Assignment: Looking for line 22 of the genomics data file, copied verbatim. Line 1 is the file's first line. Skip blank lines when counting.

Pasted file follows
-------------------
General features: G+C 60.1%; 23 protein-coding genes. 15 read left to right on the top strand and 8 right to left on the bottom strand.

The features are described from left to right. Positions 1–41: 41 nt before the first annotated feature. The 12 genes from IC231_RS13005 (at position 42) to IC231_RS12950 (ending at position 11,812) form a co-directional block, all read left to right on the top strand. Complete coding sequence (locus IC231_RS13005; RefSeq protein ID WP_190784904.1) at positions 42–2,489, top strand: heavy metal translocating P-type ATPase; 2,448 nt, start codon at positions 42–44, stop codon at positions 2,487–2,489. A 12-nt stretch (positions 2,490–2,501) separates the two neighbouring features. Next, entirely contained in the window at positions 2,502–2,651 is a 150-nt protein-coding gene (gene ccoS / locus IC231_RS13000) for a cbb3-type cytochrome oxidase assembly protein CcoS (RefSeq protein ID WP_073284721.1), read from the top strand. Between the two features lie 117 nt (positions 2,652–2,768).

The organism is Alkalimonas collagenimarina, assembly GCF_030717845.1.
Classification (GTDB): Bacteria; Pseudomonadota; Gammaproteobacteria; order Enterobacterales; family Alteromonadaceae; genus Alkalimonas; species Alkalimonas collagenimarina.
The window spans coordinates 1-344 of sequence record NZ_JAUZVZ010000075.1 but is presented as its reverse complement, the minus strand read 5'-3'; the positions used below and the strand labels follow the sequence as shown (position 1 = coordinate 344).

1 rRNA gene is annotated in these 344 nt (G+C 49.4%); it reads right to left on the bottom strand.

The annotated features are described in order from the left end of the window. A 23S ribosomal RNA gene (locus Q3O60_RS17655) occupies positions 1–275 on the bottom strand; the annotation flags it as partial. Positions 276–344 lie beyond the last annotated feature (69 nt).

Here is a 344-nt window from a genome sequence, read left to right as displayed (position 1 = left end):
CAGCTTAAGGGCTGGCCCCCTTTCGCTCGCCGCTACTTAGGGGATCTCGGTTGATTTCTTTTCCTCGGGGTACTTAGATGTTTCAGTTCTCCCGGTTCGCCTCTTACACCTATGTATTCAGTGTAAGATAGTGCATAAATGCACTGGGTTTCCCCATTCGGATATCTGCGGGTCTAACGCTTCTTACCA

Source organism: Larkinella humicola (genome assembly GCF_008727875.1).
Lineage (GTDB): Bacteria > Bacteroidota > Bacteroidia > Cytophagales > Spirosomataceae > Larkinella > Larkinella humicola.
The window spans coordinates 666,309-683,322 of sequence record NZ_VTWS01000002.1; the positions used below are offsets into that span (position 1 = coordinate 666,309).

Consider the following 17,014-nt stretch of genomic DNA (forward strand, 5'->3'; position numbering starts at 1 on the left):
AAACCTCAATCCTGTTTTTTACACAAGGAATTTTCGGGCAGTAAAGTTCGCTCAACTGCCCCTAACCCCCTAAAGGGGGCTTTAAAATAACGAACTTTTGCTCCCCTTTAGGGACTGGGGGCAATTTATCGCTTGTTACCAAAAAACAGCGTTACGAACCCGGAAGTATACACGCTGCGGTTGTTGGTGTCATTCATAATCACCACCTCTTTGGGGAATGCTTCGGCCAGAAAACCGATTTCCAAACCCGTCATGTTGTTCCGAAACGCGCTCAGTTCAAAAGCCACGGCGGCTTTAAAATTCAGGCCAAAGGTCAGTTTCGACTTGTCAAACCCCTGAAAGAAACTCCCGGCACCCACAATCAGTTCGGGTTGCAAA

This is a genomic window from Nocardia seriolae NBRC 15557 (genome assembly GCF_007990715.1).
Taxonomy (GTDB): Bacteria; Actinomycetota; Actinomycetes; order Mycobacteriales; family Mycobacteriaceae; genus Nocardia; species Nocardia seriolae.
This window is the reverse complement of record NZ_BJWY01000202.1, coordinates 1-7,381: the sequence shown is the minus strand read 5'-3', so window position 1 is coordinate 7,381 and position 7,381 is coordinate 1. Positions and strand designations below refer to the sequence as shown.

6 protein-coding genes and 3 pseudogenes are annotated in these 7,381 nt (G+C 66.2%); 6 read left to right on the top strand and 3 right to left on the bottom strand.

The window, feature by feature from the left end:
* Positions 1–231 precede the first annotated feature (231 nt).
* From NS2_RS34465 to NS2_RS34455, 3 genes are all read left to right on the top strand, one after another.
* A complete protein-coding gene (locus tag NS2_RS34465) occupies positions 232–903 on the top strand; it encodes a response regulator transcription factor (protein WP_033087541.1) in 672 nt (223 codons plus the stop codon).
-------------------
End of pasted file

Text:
* A complete protein-coding gene (locus tag NS2_RS34465) occupies positions 232–903 on the top strand; it encodes a response regulator transcription factor (protein WP_033087541.1) in 672 nt (223 codons plus the stop codon).